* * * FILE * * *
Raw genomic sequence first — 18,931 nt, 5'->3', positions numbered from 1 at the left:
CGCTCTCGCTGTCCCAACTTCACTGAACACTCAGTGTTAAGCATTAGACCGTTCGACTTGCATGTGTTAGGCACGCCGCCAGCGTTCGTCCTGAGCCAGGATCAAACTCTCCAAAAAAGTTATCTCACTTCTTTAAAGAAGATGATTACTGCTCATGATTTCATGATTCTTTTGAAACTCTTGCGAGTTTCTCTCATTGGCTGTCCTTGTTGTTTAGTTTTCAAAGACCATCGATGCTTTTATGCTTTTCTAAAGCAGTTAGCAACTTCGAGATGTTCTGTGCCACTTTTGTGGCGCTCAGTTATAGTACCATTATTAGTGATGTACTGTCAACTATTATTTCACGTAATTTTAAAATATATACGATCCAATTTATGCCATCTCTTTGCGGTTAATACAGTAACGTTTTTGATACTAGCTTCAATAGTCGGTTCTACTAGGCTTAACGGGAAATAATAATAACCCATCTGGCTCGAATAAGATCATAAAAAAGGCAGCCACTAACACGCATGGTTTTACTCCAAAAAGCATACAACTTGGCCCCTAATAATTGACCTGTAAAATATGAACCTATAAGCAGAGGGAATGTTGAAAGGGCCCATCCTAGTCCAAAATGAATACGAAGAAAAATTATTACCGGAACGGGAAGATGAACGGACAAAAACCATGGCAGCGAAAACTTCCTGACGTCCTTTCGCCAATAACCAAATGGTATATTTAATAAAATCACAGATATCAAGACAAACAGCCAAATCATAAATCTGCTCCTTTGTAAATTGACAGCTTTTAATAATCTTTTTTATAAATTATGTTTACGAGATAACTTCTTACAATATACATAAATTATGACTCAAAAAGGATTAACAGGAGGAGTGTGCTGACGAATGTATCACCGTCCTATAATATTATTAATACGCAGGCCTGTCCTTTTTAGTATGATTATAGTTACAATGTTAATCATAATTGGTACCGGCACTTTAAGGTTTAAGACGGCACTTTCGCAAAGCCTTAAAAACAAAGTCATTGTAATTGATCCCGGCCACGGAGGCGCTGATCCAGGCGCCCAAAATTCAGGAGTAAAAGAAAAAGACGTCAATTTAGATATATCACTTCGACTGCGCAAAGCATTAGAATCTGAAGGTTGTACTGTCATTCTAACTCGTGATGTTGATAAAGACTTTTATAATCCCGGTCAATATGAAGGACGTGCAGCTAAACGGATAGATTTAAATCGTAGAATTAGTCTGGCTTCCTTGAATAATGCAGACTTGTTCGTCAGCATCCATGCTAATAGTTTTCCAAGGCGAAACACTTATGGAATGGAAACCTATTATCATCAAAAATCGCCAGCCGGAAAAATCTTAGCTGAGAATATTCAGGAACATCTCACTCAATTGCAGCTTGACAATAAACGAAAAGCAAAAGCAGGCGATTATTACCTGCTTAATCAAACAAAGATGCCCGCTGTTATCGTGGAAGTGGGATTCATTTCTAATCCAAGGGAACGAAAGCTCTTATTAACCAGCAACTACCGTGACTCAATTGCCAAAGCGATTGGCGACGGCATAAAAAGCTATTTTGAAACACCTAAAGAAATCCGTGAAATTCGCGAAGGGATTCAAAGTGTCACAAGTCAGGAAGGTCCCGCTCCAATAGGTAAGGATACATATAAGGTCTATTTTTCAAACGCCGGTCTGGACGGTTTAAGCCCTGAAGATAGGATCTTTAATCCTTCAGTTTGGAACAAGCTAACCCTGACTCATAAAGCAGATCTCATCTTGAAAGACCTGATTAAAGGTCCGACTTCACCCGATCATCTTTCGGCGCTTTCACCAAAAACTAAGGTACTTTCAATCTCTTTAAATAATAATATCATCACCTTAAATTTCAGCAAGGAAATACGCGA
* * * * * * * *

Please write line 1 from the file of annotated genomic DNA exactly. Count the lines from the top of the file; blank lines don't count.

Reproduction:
Raw genomic sequence first — 18,931 nt, 5'->3', positions numbered from 1 at the left: